backbenchers fight and win a battle for the future of rural britain

The House of Commons voted unanimously yesterday  to push the government to provide mobile and broadband coverage for two million more people, particularly in rural areas. The surprise vote, led by
Rory, attracted over a hundred signatures to the motion in four days (more than for any motion, debated on the floor of the House of Commons, in living memory).

The MPs passed the motion in defiance of the regulator, OFCOM, which had proposed not to increase the existing coverage obligation, when they auction the next generation of mobile licences in 2012. Mobile
coverage currently includes only 95 per cent of the population 90 per cent of the time, meaning that up to 7 million people in UK do not receive mobile coverage and many more do not receive fast broadband connections. This significantly disadvantages rural businesses and rural communities – particularly with more and more services moving on-line.

Backbench MPs, particularly from rural areas, turned out in mass to push for much wider coverage. Over 20 MPs spoke.

In his opening speech, hailed by dozens of MPs from all sides of the House, Rory called on the government to increase the scope of its ambition to bring mobile and broadband coverage for everyone in the UK. Mr Stewart argued that in claiming that the final 5% of the population was uneconomic to serve with mobile broadband, the government and Ofcom were being “Penny wise, pound foolish”. “Everyone is looking for growth and a positive future for Britian: good broadband and mobile infrastructure throughout the country is one of smartest, cheapest forms of infrastructure investment that we can make.”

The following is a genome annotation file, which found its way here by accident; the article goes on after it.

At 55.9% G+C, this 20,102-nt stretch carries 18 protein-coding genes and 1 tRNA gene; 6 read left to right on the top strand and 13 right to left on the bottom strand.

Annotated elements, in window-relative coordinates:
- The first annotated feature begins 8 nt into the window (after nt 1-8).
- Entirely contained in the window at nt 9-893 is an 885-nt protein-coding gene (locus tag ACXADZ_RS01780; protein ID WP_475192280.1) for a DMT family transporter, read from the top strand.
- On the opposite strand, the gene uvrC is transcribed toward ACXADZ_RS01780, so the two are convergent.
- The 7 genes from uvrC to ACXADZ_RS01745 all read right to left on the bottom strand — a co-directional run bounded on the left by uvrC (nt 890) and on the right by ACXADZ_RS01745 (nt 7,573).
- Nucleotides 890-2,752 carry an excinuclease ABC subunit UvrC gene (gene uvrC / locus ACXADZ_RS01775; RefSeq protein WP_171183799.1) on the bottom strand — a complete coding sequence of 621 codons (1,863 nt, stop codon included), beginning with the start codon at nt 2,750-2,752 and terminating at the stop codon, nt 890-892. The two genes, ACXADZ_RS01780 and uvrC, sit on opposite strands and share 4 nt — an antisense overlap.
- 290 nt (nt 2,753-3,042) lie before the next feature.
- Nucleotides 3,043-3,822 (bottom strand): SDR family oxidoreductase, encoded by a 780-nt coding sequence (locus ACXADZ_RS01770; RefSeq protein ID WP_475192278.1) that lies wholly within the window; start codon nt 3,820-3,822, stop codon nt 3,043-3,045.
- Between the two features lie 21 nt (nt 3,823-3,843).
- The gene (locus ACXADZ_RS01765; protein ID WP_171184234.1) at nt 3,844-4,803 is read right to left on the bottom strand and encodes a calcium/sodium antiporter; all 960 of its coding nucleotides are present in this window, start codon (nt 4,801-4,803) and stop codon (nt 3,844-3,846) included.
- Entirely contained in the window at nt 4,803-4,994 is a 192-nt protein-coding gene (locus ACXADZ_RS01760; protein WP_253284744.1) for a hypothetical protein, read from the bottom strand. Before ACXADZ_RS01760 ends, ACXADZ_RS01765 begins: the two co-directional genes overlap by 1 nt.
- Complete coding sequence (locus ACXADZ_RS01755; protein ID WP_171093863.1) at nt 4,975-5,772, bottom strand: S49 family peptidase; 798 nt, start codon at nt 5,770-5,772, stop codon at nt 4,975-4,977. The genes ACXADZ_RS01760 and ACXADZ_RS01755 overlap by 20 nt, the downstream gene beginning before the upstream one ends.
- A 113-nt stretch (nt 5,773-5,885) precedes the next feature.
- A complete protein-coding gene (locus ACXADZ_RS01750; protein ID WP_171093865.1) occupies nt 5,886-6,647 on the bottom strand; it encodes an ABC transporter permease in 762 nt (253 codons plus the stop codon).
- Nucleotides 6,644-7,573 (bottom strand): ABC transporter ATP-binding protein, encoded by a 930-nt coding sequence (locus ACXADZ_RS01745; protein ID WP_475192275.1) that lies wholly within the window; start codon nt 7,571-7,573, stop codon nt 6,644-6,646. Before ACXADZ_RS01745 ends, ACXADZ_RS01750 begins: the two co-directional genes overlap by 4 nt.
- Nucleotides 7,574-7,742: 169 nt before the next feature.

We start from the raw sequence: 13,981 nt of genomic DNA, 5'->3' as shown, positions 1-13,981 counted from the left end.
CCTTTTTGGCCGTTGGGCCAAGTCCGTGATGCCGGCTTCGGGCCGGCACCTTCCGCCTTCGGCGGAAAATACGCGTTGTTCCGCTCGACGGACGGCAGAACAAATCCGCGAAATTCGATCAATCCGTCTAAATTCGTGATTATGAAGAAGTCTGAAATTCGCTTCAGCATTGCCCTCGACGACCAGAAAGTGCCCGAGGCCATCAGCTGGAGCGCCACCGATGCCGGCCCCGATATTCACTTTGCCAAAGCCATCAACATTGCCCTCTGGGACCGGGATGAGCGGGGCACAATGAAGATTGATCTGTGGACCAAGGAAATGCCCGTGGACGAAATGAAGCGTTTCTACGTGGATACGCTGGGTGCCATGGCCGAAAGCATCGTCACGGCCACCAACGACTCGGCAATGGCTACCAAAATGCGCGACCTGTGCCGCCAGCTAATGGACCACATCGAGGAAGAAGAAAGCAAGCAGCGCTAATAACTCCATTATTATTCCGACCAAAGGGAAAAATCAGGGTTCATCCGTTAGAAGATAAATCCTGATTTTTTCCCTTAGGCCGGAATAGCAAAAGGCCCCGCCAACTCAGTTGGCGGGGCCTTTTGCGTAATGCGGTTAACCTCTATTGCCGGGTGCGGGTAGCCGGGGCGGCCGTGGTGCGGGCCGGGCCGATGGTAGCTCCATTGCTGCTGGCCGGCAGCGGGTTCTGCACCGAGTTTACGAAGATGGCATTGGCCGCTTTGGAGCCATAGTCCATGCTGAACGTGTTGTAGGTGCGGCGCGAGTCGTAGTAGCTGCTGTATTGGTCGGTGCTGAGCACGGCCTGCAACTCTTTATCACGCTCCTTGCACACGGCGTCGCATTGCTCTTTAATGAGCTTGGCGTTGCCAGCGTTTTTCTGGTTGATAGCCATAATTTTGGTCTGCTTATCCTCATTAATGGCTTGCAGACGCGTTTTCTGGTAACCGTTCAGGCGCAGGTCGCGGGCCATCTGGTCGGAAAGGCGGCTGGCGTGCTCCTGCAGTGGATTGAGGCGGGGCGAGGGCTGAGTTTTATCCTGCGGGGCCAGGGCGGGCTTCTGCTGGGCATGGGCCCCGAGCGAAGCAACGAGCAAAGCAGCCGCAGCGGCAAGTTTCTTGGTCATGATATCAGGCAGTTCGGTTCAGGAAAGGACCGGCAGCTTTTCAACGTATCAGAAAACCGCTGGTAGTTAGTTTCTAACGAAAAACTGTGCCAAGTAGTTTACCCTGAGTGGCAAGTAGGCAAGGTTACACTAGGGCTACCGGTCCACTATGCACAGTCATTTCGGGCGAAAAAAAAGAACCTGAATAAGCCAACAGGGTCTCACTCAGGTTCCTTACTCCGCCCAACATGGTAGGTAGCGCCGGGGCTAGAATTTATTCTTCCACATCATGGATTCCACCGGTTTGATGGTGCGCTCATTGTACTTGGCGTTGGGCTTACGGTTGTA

Mr Stewart praised “the extraordinary people” of the Eden District of Cumbria who have been leading community broadband projects in remote areas and praised the moves by Cumbria’s doctors and nurses, policeman and teachers, to make more use of modern technology. But he warned their jobs would be made impossible unless the government ensures that high-speed coverage in rural areas can keep up with the coverage in urban ones:

He said: “The justification for the Cumbria police closing police stations is that they want policemen to be on the streets more, using their tablets to transmit data straight back to the police station. Nurses and doctors visiting people in their homes rely on being able to transmit data in real time back to a hospital from the home. Education is being transformed by online learning.”

Mr Stewart warned the government: “Are we prepared to turn around in 2015 and say to people in this country and people in our constituencies, “No, everybody else in the world can have this thing, but you can’t have it?”

Mr Stewart ended by saying: “Let us not allow the clever arguments of narrow economists who are blind to technology and obsessed with making their auction feature in a particular fashion allow Britain to miss
the chance to get what it needs for its economy, for its society, for its health, for its education and for its communities by signing up to the best superfast mobile and broadband coverage in Europe.”

The vigorous debate, which lasted three hours, with speeches and interventions from more than 30 MPs, finished with a unanimous vote for Mr.Stewart’s motion. Mr.Stewart said: “We now need to see a concrete proposal from OFCOM on how they will extend coverage. They can do it by imposing a coverage obligation or the treasury could commit a small fraction of the money which it will make from the licence auction.  What matters is that the millions of excluded people in Britain are given mobile broadband coverage as soon as possible.”

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